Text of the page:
Blackie Collins designed a lot of cool blades back in the day. In the case of the Gerber Touché, the day was 1981, and this discreet-carry daily folder made quite a splash across the pages of Soldier Of Fortune magazine. It’s a (theoretically) perfect escape tool for a kidnapped executive, but how well does it work as a functional knife?
The heart of the Touché is not its mirror-polished stainless 1.75″ drop-point blade: it’s the belt buckle that it folds into, and the ingenious-but-fragile cam screw that holds it all together. With a half-twist of its slim steel face, the Touché belt buckle unfolds into a small pocketknife as a precisely asymmetrical cam screw unclips and releases it into your hand.
Although I wore it nearly every day for several years, the buckle leaves something to be desired as a belt-tightening appliance. The whole thing weighs only 2.5 ounces, but like most plate-and-hook belt buckles it’s a little too thick to wear flat. I’m blessed with a non-muffin-top midsection, and I’ve always noticed that the Touché sticks out farther than I’d prefer. Maybe if I were chunkier I wouldn’t notice it so much, but I don’t ever plan to find out.
I’m right-handed, but I still couldn’t help noticing that the Touché buckle is aggressively non-ambidextrous. Even with a reversed belt, a southpaw must use an awkward movement to open it left-handed, and then the edge is still facing upward instead of downward.
The belt hook is made of ABS plastic like the rest of the buckle, and it has proven to be one of the numerous weaknesses of the Touché’s clever design. The hook tends to snap off, and once it does the buckle is essentially useless.
The Touché buckle had fresh, modern styling when it was introduced in 1981, but today it’s as dated as an 8-track tape of Dan Fogelberg’s greatest hits. If you can rock the whole outfit, it probably goes pretty well with bell-bottom jeans, a macramé vest and Birkenstocks.
The Touché’s drop-point blade is made of an unspecified stainless steel, buffed to a mirror polish. The chromium content is probably sky-high, because it has suffered absolutely no corrosion even after two decades of neglect. It’s 1 3/4″ long by 3/4″ wide at its base, and is a mere 3/16″ thick at its spine. It can be sharpened to an outrageously fine angle, but it won’t hold such a sharp edge for very long. Cardboard boxes absolutely murder its edge in no time flat.
In all my years of carrying the Touché, I never once tried to open a can or pry anything with it. If I had, the thin blade would have snapped and I wouldn’t be writing this review. The whole knife weighs only 1.7 ounces, which isn’t much more than some skeletonized titanium-handled folders.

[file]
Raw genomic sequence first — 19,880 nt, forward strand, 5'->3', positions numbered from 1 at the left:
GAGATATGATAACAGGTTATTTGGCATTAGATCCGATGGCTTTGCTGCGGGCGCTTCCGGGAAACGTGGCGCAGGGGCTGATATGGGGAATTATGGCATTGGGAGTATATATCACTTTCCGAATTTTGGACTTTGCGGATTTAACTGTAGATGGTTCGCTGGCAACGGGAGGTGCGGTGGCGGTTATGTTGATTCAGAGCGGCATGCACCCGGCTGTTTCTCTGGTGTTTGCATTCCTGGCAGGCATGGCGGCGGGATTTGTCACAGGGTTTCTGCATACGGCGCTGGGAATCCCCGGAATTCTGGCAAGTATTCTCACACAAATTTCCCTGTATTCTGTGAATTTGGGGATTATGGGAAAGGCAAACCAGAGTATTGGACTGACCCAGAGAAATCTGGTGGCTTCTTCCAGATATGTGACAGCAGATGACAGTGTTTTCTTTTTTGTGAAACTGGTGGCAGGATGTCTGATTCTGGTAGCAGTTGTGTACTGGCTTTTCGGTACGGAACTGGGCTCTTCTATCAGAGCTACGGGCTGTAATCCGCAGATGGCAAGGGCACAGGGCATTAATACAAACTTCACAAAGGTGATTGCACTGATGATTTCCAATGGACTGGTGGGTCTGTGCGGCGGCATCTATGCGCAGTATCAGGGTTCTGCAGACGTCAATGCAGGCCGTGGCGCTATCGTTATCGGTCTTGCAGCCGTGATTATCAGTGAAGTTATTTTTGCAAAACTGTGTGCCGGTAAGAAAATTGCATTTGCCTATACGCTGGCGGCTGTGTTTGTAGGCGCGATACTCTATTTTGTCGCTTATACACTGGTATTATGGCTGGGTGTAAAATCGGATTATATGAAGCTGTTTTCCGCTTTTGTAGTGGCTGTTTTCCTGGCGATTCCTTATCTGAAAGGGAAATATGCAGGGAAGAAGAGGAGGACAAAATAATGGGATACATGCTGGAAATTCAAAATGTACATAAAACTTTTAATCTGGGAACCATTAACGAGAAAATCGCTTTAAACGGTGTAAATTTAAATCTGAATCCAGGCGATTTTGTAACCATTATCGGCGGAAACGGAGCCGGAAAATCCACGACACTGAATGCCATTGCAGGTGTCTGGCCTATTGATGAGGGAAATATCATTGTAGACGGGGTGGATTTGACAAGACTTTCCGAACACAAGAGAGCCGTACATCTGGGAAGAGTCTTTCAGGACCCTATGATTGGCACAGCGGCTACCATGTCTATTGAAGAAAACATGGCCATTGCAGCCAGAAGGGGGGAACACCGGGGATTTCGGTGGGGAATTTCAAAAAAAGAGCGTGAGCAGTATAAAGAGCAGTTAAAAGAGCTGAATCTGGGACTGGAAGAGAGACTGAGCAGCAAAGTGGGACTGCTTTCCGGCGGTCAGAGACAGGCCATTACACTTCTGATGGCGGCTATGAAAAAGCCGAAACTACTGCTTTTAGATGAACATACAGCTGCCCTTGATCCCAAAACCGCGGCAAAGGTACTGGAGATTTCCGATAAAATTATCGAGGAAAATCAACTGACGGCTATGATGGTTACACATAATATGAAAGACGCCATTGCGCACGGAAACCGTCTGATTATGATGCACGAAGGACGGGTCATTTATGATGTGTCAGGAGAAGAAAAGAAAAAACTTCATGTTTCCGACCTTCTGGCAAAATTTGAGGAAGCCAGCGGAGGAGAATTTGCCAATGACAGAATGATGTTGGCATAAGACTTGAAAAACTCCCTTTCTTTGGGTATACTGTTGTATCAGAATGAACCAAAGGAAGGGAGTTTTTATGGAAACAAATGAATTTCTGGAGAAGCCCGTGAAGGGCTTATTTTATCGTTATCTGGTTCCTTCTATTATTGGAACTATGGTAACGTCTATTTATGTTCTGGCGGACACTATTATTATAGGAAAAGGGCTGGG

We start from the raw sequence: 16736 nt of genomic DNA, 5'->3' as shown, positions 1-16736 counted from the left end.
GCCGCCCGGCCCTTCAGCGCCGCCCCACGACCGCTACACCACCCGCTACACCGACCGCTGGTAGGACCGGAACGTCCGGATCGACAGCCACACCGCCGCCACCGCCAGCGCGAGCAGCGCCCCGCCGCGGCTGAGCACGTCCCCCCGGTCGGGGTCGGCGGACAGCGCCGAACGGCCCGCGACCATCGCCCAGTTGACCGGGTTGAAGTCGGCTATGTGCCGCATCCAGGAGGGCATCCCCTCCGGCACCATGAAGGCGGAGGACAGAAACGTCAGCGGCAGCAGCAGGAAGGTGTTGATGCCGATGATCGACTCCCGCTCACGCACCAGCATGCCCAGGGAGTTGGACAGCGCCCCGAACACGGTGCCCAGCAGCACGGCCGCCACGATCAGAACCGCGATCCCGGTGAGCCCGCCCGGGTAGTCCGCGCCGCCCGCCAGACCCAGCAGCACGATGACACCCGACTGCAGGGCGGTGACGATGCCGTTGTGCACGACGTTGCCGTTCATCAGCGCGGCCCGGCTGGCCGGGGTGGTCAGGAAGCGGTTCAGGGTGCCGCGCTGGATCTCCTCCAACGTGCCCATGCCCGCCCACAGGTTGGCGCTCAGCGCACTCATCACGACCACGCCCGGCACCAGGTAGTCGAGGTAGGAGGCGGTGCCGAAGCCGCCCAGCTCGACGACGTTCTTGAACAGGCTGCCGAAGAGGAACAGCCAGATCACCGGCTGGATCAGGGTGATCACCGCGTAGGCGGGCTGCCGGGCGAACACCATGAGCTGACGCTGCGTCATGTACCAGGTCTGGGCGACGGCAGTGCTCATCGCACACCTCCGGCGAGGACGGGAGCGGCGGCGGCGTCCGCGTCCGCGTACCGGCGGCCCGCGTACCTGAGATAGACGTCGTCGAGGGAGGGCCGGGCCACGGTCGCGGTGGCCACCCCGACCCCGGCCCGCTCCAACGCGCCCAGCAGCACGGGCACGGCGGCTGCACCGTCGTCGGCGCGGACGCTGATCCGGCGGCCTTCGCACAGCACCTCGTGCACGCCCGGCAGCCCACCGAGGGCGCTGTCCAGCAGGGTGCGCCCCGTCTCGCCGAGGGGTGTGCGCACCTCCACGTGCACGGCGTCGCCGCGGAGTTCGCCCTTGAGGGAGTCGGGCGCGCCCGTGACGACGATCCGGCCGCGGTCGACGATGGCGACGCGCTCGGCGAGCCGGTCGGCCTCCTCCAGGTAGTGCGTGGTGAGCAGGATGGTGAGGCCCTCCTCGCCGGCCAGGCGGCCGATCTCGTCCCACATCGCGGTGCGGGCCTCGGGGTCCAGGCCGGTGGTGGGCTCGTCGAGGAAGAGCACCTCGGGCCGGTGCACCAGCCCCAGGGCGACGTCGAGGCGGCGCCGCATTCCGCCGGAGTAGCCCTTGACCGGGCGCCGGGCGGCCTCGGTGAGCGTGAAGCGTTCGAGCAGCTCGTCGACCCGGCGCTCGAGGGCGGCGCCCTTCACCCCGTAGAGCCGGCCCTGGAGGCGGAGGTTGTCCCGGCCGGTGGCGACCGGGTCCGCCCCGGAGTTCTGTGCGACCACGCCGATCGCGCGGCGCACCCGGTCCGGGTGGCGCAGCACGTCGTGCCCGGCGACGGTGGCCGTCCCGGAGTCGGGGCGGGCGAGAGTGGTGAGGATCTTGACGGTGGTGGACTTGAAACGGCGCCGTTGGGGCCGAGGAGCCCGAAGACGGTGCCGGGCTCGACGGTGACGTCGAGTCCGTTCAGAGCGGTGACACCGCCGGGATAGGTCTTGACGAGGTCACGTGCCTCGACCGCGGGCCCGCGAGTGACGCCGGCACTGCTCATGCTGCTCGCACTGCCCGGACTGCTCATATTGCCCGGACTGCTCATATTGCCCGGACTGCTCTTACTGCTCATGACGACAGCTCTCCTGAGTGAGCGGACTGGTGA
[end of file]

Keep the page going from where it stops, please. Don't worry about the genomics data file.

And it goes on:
The blade is joined to the handle by the single screw. This design has none of the reinforcement of a typical folding-knife mechanism so it’s fairly weak. Adding insult to injury, the tension of the opened blade depends on an extremely precise alignment of the cam screw and its threads. My Touché cam screw threads have always been a little bit off, and as a result it’s always had a fairly floppy blade.
This picture shows the only way you can hold it to prevent it from folding closed on your finger. If you’re trying to do any serious cutting or whittling, the Touché’s handle becomes exquisitely uncomfortable. This shouldn’t be a surprise, because it only has three-inch length of brushed 7/8″ by 1/8″ stainless bar stock to wrap your hand around.
Why I Still Love It
It may have a delicate blade, a fragile mechanism and a craptastic handle. But in its day, the Touché was all but invisible as a discreet-carry knife. My own Touché was bought new in 1985, and it was my EDC knife decades before anyone had invented the term ‘EDC knife.’ By invisible I mean invisible: nobody ever noticed it during years of carry through high school and college, on dozens of airline flights, or even during an extracurricular trip to a police station.
Today, any of this could result in detention, expulsion, prosecution or even rendition to a black-site prison in Yemen, but the 1980s were a simpler time when the number ‘9/11′ was just a weird fraction. When I occasionally demonstrated the Touché for someone, they just chuckled at the clever James Bond gadgetry of it.
I never used my Touché for anything more exciting than opening an envelope, sharpening a pencil, or stripping wire insulation. But for years it was always right where I needed it, and even after decades of desuetude my fingers still remember exactly how to twist it out of its buckle and choke up on it for a proper grip. It was probably always useless as a defensive weapon, but as a 1980s-modern version of a (right-handed) gentleman’s pocketknife it absolutely excelled.
The Touché has been out of print for almost 25 years, so if you want one you’ll have to find it on an auction site. Their rarity and relative fragility make them mildly collectible, and in mint condition they’ll bring 3-4 times their original purchase price of $40-50. Even a beater like mine would sell for much more than I paid for it in 1985, and that isn’t bad for a well-used pocketknife.
Ratings (Out Of Five Stars)
Styling: **** (retro)
But pretty dated now.
Maintenance-free blade can take a sharp edge, but it’s too delicate and doesn’t hold an edge very long.
It opens easily and quickly for right-handed users, but its floppy blade and tiny handle only deserve one and one-half stars once it’s open. Whatever.
The blade is very thin, the belt hook snaps off, and the mechanism is delicate.
Overall Rating: **
As a functional knife it’s an ingenious novelty, but basically a fail. As a collector’s item it’s pretty darn cool. You can have mine when you pry it from my cold, dead fingers.